The poor sound and lack of longevity are the two main reasons I’m still replacing all of my old tapes with CDs and LPs.  Anybody got a copy of Bonham’s Mat Hatter on CD for me to upgrade to?  How about Wolfsbane’s first?  Still looking for those!

#5. Miscellaneous

Not really ranked last, I just wanted to mention other formats that I own music on.

5.1 surround sound can’t be encoded on a standard CD, so DVD and Blu-ray have to step up to the plate.  I have several Rush, Queen, Black Sabbath and Deep Purple albums (among many others) that have been given official Quadrophonic or 5.1 surround mixes.  Often, these mixes include bits of music that are not in the stereo versions, such as guitar solos and fills.

The problem with DVD and Blu-ray is that I only have one home theater system.  I only have one place, one room in the house, where I can listen to these special albums.  I can’t play them in the car, on a walk, or at the cottage.  As such, a Quad or 5.1 release gets limited listens at Chez LeBrain.

How many people are there like me?  Let me know your favourite formats in the comments section!

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87 comments

  1. I’m definitely an MP3 guy. I like the convenience and I hate clutter. My favorite thing is that I never have to dust my MP3 shelf! I use Amazon.com for my downloads and they store them all in some sort of cloud thingy, so even if my computer crashes I can still get to what I’ve bought.
    That being said, I still do love the physical package of a CD and due to a number of specials and discounts on used discs at local stores that collection is still growing. Just not as fast as the MP3 collection.

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  2. CD for me. I buy vinyl occasionally but I find it’s rarely necessary, only if it’s a cheap second hand way of getting an out of print album or if the vinyl edition is particularly better than the CD version for whatever reason. I bought a lot more vinyl a few years back but I’ve found a lot of what I bought ended up being superceded by a later CD Reissue. So I’m very wary of spending cash on vinyl now. And I have most of my music on mp3 too but I’d only buy those if I really, really, really had to!

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    1. I was listening to some vinyl last night — King Kobra, Ready to Strike. Hoping no “deluxe” is coming for that later, but that’s a good example of a “safe” record to buy rather than hunt for a very expensive Japanese import CD.

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  3. I’ve been through several different stages here. Started out as a kid with vinyl, adapted my world to cassettes within a few years then of course migrated to cd’s around the late 80’s. I still had a few things on tape by then, rationale being if it was something I was going to listen to in the car I would get on tape, then I realized this was foolish I could just make a mix tape! By about 1992 it was strictly cd. Around this time I started delving into record collecting. I was pretty broke so anything I could find for a couple of bucks on vinyl was mine for the taking. I was getting into a ton of progressive /esoteric music and I really liked the thrill of the chase as it were. I once spent about $90US on a treasure trove of classic vinyl, rock and jazz and I remember this. Got my stash home, plopped on the first disc a mint copy of Components by Bobby Hutcherson (mis 60’s progressive jazz classic on Blue Note, heavy vinyl reissue), put the needle down and damn thing broke!! I looked around and couldn’t immediately find a replacement cartridge so I just kinda let it go for a while and I was damn broke. maaan. Then around late 90’s I started getting into tape trading and collecting, so my cassette collection regrew. Still bought cd’s by the truckload though. Collected so many cds, working for the company and of course I got first crack at the promo copies so I had a ton of those.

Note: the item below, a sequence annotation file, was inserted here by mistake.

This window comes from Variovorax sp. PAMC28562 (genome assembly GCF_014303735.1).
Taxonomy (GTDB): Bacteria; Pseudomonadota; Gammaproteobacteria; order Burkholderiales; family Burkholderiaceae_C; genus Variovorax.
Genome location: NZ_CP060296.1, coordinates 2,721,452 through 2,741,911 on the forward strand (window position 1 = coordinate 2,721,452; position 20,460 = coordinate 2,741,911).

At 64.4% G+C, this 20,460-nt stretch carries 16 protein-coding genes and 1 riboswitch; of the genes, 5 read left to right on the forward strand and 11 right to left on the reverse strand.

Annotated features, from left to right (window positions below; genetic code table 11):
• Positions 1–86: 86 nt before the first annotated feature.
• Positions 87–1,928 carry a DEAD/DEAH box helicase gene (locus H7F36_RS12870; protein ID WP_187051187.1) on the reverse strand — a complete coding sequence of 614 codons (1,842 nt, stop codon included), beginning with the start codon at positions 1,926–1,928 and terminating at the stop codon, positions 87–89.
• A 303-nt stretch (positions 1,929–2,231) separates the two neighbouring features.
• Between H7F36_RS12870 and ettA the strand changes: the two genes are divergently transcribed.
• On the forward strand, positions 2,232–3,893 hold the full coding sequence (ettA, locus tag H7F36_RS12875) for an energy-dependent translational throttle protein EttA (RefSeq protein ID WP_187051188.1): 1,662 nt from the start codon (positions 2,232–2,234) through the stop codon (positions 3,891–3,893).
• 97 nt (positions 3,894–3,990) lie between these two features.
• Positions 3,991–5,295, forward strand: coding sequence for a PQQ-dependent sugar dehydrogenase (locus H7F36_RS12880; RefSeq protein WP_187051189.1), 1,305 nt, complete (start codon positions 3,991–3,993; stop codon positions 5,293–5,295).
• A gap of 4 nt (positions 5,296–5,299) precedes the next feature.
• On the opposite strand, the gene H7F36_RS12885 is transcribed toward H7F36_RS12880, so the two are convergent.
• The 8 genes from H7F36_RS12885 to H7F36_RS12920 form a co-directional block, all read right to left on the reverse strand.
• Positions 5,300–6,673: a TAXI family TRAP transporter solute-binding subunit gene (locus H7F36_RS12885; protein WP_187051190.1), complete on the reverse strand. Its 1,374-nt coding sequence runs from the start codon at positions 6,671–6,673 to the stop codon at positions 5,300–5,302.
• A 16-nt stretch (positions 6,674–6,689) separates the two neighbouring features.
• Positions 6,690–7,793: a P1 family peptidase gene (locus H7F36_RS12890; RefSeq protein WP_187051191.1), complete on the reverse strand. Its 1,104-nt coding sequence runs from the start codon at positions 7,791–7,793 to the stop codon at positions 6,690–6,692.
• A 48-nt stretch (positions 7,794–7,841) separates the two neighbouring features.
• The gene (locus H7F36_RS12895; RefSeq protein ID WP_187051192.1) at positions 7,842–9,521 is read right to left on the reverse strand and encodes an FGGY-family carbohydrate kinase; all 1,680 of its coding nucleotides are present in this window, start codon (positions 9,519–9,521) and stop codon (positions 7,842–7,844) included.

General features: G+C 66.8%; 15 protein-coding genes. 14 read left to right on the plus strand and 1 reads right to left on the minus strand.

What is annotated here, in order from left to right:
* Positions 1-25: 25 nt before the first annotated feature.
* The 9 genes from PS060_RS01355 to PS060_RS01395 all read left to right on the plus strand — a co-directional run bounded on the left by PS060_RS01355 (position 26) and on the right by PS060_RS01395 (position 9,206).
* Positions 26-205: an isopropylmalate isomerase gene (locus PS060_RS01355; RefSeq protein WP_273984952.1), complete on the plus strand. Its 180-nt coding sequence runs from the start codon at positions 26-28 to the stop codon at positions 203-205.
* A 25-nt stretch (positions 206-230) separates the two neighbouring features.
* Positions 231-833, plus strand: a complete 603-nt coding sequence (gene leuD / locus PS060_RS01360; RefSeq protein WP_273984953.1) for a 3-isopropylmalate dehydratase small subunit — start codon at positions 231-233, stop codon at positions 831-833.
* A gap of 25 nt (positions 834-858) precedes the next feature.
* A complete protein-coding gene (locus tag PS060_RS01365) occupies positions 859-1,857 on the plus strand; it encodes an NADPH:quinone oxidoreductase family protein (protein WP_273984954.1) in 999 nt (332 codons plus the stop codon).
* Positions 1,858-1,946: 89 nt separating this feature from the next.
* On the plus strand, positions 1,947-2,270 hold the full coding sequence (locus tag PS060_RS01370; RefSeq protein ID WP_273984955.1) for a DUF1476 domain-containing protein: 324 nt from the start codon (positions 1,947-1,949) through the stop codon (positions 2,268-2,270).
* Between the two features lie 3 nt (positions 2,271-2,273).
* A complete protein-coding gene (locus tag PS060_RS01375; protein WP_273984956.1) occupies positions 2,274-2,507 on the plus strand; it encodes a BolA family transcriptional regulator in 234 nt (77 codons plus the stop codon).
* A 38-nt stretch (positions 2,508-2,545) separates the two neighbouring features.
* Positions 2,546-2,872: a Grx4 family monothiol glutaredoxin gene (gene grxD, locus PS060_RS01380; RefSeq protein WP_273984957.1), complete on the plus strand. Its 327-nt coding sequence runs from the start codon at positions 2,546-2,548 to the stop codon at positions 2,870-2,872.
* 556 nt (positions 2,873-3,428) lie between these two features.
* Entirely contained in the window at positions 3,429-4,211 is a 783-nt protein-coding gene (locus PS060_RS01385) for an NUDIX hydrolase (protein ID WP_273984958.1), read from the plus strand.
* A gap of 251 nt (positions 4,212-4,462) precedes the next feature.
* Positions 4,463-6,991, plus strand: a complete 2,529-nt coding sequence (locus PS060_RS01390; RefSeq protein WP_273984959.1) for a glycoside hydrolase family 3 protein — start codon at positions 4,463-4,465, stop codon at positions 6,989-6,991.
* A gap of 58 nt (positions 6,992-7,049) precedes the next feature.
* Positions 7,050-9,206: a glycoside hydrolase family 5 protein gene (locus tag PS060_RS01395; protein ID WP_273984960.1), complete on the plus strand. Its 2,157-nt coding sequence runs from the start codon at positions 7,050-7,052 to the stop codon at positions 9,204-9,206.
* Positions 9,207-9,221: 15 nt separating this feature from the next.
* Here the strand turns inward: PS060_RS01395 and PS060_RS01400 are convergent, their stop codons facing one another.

Nowadays space is really at a premium but I collect and listen to new and old music by the gross, of course mostly of it is a electronic medium but I do buy the occasional disc if its a special edition and its something I know I already love. And of course I still collect Roios on FLAC and occasionaly .shn if .flac isnt available and man do I have a ton.

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      1. I’m a Mac guy, I play my flacs on VLC on the laptop, I play them with a program called Golden ear for my iphone, easy drag and drop no problems. I use XLD to convert those .flac files into apple lossless and therefore can listen to them on the iPhone or iPod. You could also use Max, but XLD has more features, basically they use the same interface. Hope that helps. Oh btw (which ones Pink). From what I have heard a program called foobar does all of that for PC users. Never used it though so I cant confirm its usefulness.

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  4. MP3 is #1 for me primarily down to space. I have about 1000 or so CDs that are now carefully stored in some lovely plastic Ikea boxes under a bed. I made the switch sometime in the mid-2000s. I still buy CDs, particularly from artists that are are some auto-buys: Maiden, Metallica, Genesis, Floyd, Kiss .

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      1. I’ve got lots of of first day buys… some of the ones you mention, Maiden, Metallica… and Robert Pollard/related, Hip, Sloan, Pearl Jam, Neil Young, Leonard Cohen…

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  5. Spot on here! But like you, I owned a lot of cassettes back in the day due to my limited living space while I was in the service. You could store 24 or more cassettes in a case and still take up less room than an LP. (CDs weren’t around then) Another advantage cassettes had over LPs and now CDs is that with those, the slightest smudge or piece of fuzz would make the LP or CD skip or stall. You don’t have to give cassettes a wipe before every use. Still, the disadvantages of cassettes are well pointed out here.
    Now I am really going to show my age and throw in 8 track tapes. They were really amusing. They had the same disadvantages as cassettes and the added feature of changing tracks in the middle of a song. I can see why they died a death.

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  6. I buy mostly vinyl. For a number of reasons, but I can’t deny that the big draw is the cover art and the whole listening experience. Biggest chunk of the vinyl is second hand, though. Rediscovering stuff or picking up stuff I previously ignored.